In This Article Expand or collapse the "in this article" section Epistemology of Geometry

  • Introduction
  • General Overviews
  • Textbooks

Philosophy Epistemology of Geometry
by
Joshua Eisenthal, Lydia Patton
  • LAST MODIFIED: 25 March 2020
  • DOI: 10.1093/obo/9780195396577-0402

Introduction

From Euclid to Einstein, geometry has continually shown itself to be a remarkably rich area of philosophical inquiry. Major geometrical traditions find their roots in the Āryabhatīya of Āryabhata from the classical age of Indian mathematics, the Nine Chapters on the Mathematical Art from Han dynasty China, and in Euclid’s Elements of ancient Greece, conveyed via the Arabic textual tradition to medieval scholars. Ancient reasoning methods—characteristically relying on pictures or diagrams—have found a renaissance in the scholarship of the last few decades and are now seen as far more rigorous than has often been supposed. Much contemporary geometry traces back to the development of algebraic methods (spurred in the Western tradition through philosophers such as Descartes and Leibniz), and geometry today overlaps with many other areas of mathematics (including set theory, category theory, and homotopy type theory). In the interim, a number of traditions have risen to prominence. Kant regarded geometry as the paradigm example of the synthetic a priori, and Hilbert’s work on geometry set a new standard for the axiomatization of a mathematical theory. Having always been admired as a paradigm of science, there is a long-standing tradition of seeking out “geometrical formulations” of physical theories (including classical mechanics, electromagnetism, and quantum physics). The emergence of a plurality of non-Euclidean geometries—sending shock waves through mathematics, physics and philosophy—led in particular to the 19th-century “problem of space,” which then fed into Einstein’s theories of special and general relativity, radically transforming the physical application of geometrical notions. This article is organized into three major areas of the epistemology of geometry. The first, Geometrical Reasoning, concerns the epistemology of geometrical practice itself. The second, Geometry and Philosophy, concerns the various pathways between geometry and philosophical theorizing more generally, including the historical engagement between the two. And the third, Geometry and Physics, concerns the intimate connections between geometry and physics, especially (of course) the physics of space. The bibliography begins with a selection of general overviews and textbooks that can serve as entry points into more specific areas.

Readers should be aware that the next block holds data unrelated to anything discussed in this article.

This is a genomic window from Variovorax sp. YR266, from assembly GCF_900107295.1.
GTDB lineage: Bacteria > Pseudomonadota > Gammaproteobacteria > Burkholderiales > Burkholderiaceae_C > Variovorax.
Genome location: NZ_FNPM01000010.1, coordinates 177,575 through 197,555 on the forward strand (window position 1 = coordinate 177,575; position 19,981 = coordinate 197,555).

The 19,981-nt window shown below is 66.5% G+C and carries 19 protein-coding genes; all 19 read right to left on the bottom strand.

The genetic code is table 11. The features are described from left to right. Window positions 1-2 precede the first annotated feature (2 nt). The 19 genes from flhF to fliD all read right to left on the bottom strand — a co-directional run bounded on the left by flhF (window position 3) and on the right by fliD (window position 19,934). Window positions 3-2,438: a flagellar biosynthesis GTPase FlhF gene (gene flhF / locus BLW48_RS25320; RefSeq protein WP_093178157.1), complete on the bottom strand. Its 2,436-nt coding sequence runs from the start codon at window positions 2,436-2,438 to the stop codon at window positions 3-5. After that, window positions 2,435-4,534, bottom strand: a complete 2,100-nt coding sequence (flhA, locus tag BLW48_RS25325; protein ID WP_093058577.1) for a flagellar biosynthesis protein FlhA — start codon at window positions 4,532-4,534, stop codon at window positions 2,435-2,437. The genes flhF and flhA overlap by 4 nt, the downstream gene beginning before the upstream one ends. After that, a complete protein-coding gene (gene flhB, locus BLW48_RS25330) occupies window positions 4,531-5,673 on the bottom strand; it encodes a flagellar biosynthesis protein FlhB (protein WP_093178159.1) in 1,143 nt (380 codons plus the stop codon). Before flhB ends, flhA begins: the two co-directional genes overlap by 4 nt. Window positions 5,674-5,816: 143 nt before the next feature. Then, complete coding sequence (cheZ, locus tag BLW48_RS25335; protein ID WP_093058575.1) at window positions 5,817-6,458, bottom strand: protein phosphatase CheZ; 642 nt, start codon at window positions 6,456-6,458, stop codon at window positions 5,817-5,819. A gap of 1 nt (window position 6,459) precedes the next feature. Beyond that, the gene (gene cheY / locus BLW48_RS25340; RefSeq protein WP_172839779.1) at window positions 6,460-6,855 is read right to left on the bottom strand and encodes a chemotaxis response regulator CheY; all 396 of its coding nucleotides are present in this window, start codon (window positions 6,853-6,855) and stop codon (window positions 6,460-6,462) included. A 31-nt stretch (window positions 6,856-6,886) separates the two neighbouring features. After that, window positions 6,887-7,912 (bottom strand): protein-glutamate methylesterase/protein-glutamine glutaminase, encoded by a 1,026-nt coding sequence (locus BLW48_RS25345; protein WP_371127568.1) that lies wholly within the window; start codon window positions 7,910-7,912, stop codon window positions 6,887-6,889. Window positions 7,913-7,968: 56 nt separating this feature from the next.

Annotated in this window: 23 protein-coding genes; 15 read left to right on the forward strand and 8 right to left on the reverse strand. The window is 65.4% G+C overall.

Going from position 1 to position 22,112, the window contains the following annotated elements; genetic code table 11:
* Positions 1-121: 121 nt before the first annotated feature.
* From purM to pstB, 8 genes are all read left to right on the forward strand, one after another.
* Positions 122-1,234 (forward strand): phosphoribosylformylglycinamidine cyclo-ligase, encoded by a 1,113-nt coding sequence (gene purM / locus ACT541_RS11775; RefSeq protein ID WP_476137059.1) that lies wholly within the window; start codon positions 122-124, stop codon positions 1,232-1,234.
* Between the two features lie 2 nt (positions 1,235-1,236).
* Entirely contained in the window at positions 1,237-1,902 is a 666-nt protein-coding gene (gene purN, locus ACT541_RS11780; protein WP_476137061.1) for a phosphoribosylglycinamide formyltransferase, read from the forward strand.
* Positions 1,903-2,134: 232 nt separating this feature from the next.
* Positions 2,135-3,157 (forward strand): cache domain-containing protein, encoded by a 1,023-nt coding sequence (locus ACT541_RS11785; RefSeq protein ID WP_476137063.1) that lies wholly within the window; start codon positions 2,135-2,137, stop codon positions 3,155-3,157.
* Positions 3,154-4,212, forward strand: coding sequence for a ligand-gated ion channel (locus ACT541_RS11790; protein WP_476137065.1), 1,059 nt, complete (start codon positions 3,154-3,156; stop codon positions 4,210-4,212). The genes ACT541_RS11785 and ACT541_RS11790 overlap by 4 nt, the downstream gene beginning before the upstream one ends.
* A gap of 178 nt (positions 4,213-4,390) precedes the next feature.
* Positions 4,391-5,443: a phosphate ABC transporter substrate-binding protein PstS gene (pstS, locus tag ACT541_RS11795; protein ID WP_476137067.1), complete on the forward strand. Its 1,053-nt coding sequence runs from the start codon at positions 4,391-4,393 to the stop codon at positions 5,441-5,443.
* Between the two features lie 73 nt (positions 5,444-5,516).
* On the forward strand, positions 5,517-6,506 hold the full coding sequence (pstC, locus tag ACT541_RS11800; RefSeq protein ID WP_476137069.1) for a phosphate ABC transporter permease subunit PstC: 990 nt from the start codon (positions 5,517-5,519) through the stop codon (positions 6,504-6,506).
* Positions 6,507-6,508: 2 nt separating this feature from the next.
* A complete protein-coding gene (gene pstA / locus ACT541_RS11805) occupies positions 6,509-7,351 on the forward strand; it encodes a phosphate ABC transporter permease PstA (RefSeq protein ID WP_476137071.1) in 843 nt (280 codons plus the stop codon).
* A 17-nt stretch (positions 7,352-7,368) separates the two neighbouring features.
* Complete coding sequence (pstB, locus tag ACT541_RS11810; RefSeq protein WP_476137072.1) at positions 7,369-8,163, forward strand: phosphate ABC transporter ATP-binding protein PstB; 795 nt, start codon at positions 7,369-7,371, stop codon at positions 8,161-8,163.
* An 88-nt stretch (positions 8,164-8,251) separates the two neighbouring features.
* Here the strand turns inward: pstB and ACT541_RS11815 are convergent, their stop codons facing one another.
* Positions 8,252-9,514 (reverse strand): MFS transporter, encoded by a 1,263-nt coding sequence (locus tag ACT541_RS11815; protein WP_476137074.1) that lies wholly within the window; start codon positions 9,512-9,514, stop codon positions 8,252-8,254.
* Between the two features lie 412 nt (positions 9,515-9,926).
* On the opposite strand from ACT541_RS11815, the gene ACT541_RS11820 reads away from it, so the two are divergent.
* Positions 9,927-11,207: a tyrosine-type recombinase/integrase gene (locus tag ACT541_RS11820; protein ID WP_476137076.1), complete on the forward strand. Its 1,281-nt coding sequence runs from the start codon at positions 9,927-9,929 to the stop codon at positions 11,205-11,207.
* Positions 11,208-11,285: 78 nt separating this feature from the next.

General Overviews

These overviews cover some of the most important periods in the history of geometry. Mueller 2012 discusses the context of Euclid’s Elements. Sarasvati Amma 1999 aims to correct the historical error that Indian mathematicians of the premodern period were brilliant algebraists but did not make major strides in geometry. Klein 1893 and Torretti 1978 both discuss the major advances in geometry during the 19th century, and Friedman 1983 surveys a novel approach to geometry that emerged in the aftermath of relativity theory.